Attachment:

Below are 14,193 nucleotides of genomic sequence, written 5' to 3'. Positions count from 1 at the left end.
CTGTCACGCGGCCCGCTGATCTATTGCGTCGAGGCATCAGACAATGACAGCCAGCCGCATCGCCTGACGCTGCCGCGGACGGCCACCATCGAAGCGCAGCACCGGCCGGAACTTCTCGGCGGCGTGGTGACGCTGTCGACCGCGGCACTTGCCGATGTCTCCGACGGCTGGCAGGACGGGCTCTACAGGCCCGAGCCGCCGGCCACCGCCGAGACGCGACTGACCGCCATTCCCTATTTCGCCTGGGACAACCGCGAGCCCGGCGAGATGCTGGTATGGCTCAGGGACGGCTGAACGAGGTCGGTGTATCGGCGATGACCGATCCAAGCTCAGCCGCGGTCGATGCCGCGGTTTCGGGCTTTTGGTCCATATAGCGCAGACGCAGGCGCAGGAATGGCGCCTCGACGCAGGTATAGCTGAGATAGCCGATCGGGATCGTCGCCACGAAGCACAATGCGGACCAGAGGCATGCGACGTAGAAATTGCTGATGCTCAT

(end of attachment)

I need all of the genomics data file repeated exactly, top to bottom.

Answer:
Below are 14,193 nucleotides of genomic sequence, written 5' to 3'. Positions count from 1 at the left end.
CTGTCACGCGGCCCGCTGATCTATTGCGTCGAGGCATCAGACAATGACAGCCAGCCGCATCGCCTGACGCTGCCGCGGACGGCCACCATCGAAGCGCAGCACCGGCCGGAACTTCTCGGCGGCGTGGTGACGCTGTCGACCGCGGCACTTGCCGATGTCTCCGACGGCTGGCAGGACGGGCTCTACAGGCCCGAGCCGCCGGCCACCGCCGAGACGCGACTGACCGCCATTCCCTATTTCGCCTGGGACAACCGCGAGCCCGGCGAGATGCTGGTATGGCTCAGGGACGGCTGAACGAGGTCGGTGTATCGGCGATGACCGATCCAAGCTCAGCCGCGGTCGATGCCGCGGTTTCGGGCTTTTGGTCCATATAGCGCAGACGCAGGCGCAGGAATGGCGCCTCGACGCAGGTATAGCTGAGATAGCCGATCGGGATCGTCGCCACGAAGCACAATGCGGACCAGAGGCATGCGACGTAGAAATTGCTGATGCTCAT